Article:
Once you've played a bit, you start to realize that race will often punish you for committing to a strategy. And it's usually good luck that causes you to commit to a strategy. It's oddly self-balancing.

Sure, one game of race can be really heavily affected by luck, but scoring high *consistently* takes serious skill, knowledge of the deck, an idea of what your opponents are trying to do and a poker face to boot.

A new player will have none of those on their first games! We always introduce players with an open-hand game, and are happy to explain *why* we're doing what we're doing.

Hope you have better luck making race friends! It's a great game to play over lunch, and fills all our spaces between bigger gaming endeavors like arkham or some such.
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Henry Clay
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blindspot wrote:
I often wonder how much game duration plays a factor. Beginners can grind this out to 45-60 minutes when it should properly take 15-30 per game once game knowledge is comfortable. For as rich a game as it is, even with the issues that the haters have, you would think that the 15-30 minute duration would tip the scale toward fun and enjoyment rather than dissatisfaction. But then new players usually need to gut it out for a few play sessions until they can get comfortable enough to hit that short and sweet 15-30 minute mark.


When I was writing my post, this occurred to me at the end. I think Gabe hit the nail on the head here. Race vets can play 3 games in the time it takes to play a beginner game.

faster games = more fun per amount of time = less annoyance from an unlucky draw
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cferejohn wrote:
Except of course they have a genes windfall rather than a rare one...


True, but that doesn't give you any concrete advantage by turn 2. If you want to leverage your genes windfall in the early game, you need to wait until turn 3 after committing to two more turns of produce + trade (since you probably can't leech on those phases), at which time you'll have a one card advantage over Alpha Centauri if they do the same - and AC has other options, like spamming rares.

It's certainly possible to win as Ancient Race, especially if you draw cards that award points to genes, windfall production, or trade powers. I just think it can be a little trickier to pull off than other, less scripted start worlds.
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I love RFTG, but my play group doesnt like it as much, they find it too complicated and dont want to give it a second try... :(

I still bought the expansions when they come out and i do end up playing it with 2 other friends every now and then. But i wish i could be playing it more.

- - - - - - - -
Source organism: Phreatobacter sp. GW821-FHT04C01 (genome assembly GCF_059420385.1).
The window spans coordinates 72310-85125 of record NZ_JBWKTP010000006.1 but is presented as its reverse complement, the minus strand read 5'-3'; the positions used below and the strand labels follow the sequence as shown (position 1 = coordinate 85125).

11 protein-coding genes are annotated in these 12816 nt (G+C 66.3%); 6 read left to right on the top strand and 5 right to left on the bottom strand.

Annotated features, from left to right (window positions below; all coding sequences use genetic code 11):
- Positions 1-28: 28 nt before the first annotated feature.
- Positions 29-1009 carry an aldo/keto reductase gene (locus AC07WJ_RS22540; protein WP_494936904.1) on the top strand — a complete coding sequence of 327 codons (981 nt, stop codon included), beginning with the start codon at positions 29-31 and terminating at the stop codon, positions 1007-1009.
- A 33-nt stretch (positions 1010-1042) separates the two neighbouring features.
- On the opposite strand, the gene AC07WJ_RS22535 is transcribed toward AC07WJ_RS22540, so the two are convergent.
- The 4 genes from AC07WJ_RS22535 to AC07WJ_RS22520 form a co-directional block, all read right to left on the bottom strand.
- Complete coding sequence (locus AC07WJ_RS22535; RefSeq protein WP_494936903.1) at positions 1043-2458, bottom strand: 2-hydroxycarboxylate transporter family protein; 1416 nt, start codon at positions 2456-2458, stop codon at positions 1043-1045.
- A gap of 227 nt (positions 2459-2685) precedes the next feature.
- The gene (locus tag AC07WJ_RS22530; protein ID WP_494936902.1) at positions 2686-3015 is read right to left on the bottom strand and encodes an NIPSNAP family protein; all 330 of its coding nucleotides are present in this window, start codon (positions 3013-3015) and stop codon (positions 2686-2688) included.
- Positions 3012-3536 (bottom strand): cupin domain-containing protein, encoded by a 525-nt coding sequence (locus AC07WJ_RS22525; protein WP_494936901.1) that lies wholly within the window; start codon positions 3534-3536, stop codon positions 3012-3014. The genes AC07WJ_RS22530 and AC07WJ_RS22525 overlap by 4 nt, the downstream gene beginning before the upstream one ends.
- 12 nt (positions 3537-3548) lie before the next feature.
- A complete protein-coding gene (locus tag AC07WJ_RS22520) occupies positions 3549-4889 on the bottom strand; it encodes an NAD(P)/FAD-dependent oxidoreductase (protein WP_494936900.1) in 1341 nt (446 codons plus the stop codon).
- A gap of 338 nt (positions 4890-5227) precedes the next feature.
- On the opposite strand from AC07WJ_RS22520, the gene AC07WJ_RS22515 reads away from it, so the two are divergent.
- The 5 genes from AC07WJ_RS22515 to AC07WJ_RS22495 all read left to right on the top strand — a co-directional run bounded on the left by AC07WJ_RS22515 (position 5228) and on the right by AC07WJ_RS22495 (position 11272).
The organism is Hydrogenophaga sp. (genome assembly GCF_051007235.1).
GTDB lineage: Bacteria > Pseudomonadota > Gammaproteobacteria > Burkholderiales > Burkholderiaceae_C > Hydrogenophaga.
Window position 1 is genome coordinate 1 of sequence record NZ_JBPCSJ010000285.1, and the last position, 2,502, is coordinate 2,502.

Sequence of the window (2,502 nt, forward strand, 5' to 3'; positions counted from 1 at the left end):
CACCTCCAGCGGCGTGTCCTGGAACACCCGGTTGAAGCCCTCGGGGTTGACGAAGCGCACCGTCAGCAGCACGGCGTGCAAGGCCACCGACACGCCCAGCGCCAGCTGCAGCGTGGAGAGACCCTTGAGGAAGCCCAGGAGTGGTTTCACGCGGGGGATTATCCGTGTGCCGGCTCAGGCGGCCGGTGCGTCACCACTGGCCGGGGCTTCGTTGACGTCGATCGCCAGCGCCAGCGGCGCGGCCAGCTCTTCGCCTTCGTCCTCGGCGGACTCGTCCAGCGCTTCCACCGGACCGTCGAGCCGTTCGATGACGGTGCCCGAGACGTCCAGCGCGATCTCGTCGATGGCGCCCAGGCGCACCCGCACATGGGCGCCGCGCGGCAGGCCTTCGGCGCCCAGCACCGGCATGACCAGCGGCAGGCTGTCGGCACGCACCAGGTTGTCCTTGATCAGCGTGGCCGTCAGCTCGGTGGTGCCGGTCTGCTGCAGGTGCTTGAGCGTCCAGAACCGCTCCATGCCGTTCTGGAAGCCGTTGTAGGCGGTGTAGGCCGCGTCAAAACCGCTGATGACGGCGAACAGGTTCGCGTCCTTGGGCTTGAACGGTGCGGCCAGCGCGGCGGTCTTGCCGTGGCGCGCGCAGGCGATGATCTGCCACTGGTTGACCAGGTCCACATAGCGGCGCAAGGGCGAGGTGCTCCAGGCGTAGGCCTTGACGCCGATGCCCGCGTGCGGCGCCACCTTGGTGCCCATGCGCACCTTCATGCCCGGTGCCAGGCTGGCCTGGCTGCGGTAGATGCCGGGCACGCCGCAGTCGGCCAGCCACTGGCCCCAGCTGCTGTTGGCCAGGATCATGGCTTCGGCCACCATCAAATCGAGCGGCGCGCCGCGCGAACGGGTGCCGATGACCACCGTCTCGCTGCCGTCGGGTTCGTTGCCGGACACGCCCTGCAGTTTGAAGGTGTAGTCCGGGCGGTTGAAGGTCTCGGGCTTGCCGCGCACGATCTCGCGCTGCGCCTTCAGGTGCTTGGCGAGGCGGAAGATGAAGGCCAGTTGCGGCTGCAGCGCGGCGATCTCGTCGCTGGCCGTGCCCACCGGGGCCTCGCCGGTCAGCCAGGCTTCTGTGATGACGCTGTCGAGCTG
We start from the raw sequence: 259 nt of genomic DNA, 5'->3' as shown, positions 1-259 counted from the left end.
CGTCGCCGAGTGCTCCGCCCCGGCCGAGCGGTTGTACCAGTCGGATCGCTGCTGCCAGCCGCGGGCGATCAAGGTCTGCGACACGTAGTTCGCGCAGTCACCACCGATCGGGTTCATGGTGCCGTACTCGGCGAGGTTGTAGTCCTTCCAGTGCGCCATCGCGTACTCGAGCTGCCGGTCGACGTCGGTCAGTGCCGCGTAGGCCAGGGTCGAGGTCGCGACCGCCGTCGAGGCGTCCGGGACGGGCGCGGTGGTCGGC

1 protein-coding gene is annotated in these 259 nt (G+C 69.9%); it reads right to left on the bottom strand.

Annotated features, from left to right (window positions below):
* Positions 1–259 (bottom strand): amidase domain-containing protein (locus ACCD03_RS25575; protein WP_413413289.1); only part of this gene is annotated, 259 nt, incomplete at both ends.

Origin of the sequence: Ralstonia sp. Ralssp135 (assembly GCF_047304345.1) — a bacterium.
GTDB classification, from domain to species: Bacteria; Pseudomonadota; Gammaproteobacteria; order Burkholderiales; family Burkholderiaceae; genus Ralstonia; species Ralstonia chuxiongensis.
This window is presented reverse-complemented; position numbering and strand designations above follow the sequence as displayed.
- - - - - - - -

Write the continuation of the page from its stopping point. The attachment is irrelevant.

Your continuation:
I feel its a great game and lots of strategy, the game is fun because its how you play with the cards you have, its not that random that it will be the sole purpose of a lost. I love the fact that you can "draft" off (in other terms, LEECH!) of other players, draw cards to reduce your randomness (more options), and have different winning conditions.

Overall I love this game, and its sad to here that others share the same experience as me...

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Wow! Tremendous response, guys, thanks! I'll try to answer a few points all at once here:

Chally wrote:
The big issue I have with the game is that strategies (1) and (3) are really just specific variants of (4), at least in the games I've played.


Chally's comments were some of the most elegant I've heard about this game. Good luck with not being a 'hater' But I'm not sure I entirely agree with you. A military engine can roll on pretty strong just using the card draw of other players - let's face it, most military worlds don't produce a whole lot for you to trade anyway. I suppose that, as one of the later posters noted, you could reclassify the entire game as a search for cards that go together and that yes, the first 3 strategies I mentioned ARE all aspects of one another, but I think there are different styles of play that go with them - it isn't so formulaic as it's being made out to be.

For example, a trade engine (make goods, get VPs, make more goods etc) and a development engine (sorry if this term confused anyone - I did indeed mean 'make 6 cost developments and things that fuel them) have very different approaches to the game. The trade engine probably only needs 6 or 7 cards in tableau to get going, pumping out X2 VPs every second turn and playing cards only when convenient. The Development engine wants one or two worlds with goods (to trade in for cards), but primarily wants to get more cards in its tableau to fuel its end of game VPs.

The two are similar, but their approach to playing is different enough to be called 'different'.

Frunkee wrote:
All of this ignores what I consider to be the most important decision each turn, what you think your opponent is going to do. If you can get inside their head and predict their action then you will be one jump ahead of them. That's what keeps me coming back and thoroughly enjoying this game time after time.